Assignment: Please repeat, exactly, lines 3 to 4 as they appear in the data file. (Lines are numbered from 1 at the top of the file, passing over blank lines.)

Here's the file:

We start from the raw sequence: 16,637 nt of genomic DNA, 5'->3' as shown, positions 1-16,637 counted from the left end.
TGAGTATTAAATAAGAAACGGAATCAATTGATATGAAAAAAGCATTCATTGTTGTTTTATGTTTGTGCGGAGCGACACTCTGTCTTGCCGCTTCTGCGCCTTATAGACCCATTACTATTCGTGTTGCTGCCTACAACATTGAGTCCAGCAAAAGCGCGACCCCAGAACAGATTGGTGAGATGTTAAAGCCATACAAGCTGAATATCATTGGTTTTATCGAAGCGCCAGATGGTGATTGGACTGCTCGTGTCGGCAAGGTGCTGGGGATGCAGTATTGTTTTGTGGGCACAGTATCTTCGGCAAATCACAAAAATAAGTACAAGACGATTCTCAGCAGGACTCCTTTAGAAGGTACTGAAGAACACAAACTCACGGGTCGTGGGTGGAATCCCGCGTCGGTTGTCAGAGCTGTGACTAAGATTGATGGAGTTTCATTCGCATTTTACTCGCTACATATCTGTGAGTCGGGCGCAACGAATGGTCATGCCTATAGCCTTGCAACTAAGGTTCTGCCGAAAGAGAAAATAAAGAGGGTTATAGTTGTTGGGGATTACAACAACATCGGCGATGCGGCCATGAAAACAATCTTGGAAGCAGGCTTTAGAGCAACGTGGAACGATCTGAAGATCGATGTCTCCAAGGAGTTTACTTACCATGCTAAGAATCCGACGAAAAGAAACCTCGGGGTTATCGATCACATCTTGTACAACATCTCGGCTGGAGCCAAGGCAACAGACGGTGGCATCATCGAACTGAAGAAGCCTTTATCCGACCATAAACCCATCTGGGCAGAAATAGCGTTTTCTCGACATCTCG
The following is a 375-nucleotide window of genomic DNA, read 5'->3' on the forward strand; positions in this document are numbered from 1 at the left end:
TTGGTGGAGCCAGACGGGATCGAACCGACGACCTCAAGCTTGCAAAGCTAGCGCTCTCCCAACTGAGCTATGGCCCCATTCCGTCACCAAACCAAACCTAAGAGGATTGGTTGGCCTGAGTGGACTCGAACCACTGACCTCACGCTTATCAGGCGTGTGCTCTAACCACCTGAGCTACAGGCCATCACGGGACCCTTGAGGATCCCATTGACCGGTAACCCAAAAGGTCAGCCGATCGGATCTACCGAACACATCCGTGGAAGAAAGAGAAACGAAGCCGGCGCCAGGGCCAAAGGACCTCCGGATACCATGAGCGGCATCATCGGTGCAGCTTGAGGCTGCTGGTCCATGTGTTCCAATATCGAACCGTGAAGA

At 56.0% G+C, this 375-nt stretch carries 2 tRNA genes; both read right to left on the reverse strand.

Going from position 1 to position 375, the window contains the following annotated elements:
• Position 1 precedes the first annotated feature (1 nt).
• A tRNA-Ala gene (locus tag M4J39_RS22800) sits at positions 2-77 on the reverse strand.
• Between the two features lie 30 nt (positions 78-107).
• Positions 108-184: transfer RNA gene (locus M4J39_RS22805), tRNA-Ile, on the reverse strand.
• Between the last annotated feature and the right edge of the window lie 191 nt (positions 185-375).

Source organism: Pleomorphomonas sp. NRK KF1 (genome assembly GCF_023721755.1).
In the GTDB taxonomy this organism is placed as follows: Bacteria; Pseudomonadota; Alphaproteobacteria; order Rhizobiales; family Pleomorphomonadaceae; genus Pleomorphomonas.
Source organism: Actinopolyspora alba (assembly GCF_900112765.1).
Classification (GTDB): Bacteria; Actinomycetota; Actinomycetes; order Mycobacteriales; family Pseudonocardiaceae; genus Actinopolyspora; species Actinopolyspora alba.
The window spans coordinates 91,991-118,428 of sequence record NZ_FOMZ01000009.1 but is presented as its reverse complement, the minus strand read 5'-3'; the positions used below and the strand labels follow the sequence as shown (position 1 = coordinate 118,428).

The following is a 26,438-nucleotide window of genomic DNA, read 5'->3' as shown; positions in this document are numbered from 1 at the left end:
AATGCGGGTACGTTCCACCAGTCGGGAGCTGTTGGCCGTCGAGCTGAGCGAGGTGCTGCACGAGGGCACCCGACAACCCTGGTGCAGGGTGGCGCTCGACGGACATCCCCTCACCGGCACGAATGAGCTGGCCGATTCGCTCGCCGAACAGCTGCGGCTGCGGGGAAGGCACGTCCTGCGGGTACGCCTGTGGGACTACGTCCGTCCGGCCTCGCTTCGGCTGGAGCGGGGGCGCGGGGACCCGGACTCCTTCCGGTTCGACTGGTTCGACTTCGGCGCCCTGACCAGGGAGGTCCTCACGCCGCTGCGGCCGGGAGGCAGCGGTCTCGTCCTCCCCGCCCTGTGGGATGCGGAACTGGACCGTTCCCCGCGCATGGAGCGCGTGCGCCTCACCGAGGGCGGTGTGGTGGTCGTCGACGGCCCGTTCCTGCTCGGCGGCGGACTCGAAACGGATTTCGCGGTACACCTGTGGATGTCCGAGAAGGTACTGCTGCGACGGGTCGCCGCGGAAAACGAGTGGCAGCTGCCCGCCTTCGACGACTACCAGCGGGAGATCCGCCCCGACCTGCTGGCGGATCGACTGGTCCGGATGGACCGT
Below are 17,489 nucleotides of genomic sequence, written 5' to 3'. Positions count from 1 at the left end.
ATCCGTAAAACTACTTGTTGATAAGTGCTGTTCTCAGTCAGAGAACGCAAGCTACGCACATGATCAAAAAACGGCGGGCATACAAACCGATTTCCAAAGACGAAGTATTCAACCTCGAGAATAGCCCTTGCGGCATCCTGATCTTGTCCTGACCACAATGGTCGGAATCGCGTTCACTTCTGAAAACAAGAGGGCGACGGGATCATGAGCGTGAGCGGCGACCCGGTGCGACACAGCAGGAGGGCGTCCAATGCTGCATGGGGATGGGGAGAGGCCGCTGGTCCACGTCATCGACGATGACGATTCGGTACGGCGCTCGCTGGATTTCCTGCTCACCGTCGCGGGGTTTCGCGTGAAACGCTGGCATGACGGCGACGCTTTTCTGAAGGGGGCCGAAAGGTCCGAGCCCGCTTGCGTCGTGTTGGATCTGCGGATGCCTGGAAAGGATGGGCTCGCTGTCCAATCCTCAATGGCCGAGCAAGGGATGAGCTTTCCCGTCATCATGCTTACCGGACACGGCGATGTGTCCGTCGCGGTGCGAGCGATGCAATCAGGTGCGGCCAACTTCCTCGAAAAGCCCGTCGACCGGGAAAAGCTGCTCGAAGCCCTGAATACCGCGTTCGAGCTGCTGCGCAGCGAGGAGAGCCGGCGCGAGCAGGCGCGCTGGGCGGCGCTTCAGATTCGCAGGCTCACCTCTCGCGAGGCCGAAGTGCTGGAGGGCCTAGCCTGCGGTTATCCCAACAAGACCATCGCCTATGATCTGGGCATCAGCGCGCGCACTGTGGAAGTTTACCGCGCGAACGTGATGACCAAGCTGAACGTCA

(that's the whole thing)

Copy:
The following is a 375-nucleotide window of genomic DNA, read 5'->3' on the forward strand; positions in this document are numbered from 1 at the left end:
TTGGTGGAGCCAGACGGGATCGAACCGACGACCTCAAGCTTGCAAAGCTAGCGCTCTCCCAACTGAGCTATGGCCCCATTCCGTCACCAAACCAAACCTAAGAGGATTGGTTGGCCTGAGTGGACTCGAACCACTGACCTCACGCTTATCAGGCGTGTGCTCTAACCACCTGAGCTACAGGCCATCACGGGACCCTTGAGGATCCCATTGACCGGTAACCCAAAAGGTCAGCCGATCGGATCTACCGAACACATCCGTGGAAGAAAGAGAAACGAAGCCGGCGCCAGGGCCAAAGGACCTCCGGATACCATGAGCGGCATCATCGGTGCAGCTTGAGGCTGCTGGTCCATGTGTTCCAATATCGAACCGTGAAGA